Why do we make things by hand? And why do we make them beautiful?
Led by the question of why working with our hands remains vital and valuable in the modern world, author and maker Melanie Falick went on a transformative, inspiring journey. Traveling across continents, she met quilters and potters, weavers and painters, metalsmiths, printmakers, woodworkers, and more, and uncovered truths that have been speaking to us for millennia yet feel urgently relevant today: We make in order to slow down. To connect with others. To express ideas and emotions, feel competent, create something tangible and long-lasting. And to feed the soul. In revealing stories and gorgeous original photographs, Making a Life captures all the joy of making and the power it has to give our lives authenticity and meaning.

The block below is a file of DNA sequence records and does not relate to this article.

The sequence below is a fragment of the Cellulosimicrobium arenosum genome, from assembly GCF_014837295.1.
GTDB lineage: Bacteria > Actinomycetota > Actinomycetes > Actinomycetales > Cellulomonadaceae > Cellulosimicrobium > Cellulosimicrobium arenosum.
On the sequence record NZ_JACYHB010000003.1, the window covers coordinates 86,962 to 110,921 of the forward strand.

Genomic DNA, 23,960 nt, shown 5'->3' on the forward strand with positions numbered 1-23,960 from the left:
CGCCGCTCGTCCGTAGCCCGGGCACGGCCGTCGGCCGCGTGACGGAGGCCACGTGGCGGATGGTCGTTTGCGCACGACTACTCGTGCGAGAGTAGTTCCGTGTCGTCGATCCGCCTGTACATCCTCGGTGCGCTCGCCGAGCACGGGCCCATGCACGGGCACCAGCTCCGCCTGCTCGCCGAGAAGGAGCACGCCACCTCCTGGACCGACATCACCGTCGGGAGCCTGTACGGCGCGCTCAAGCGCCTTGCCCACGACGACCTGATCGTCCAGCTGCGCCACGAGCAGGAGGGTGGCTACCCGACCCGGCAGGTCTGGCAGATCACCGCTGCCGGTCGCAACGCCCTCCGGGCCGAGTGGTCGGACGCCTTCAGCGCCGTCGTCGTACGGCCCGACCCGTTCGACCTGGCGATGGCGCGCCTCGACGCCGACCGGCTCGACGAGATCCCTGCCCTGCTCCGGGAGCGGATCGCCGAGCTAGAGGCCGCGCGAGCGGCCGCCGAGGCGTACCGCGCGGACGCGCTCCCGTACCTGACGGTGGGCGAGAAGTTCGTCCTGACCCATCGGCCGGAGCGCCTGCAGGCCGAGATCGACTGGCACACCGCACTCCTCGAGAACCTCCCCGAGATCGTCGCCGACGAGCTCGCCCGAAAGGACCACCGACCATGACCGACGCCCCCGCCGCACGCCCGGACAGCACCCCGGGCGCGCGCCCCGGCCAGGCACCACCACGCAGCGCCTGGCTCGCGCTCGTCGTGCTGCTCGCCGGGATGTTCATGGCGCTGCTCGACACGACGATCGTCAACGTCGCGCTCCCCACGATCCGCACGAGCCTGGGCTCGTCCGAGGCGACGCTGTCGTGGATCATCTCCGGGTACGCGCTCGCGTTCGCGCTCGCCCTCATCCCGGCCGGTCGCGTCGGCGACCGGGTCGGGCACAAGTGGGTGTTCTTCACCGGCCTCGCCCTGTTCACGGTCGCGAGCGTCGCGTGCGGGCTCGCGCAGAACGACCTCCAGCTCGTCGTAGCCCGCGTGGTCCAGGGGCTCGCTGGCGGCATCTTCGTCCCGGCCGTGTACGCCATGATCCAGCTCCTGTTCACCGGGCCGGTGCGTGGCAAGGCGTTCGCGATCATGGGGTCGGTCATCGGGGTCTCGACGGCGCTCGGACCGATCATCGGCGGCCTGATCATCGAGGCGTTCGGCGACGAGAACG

About the Author
Melanie Falick is an independent writer, editor, and creative consultant—and a lifelong maker. Formerly the publishing director of STC Craft/Melanie Falick Books, an imprint of Abrams, and the editor in chief of Interweave Knits magazine, she is also the author of Knitting in America,Kids Knitting, and Weekend Knitting, as well as several other titles.
"This book is a gem, and one that will inspire you to keep (or begin!) making and creating, a desire that's inside each of us."
--The House that Lars Built, November 2019 Book Club Pick
"A remarkable series of 30 vignettes that simultaneously comfort and stimulate. . . . Falick's treasury, sumptuously photographed, will appeal to anyone who admires the people dedicated to making the world around them more beautiful."
--Publishers Weekly, starred review
"Lovely and thoughtfully inspiring. . . . These very up-close-and-personal profiles, supplemented by elegant color photographs of people at work and their projects, capture the spirit of making and the dedication that's behind the art. . . . In wholehearted agreement with the author: 'When we get to the point where we aren't able to make things with our hands and feel no mastery, we feel lost.' "
--Booklist, starred review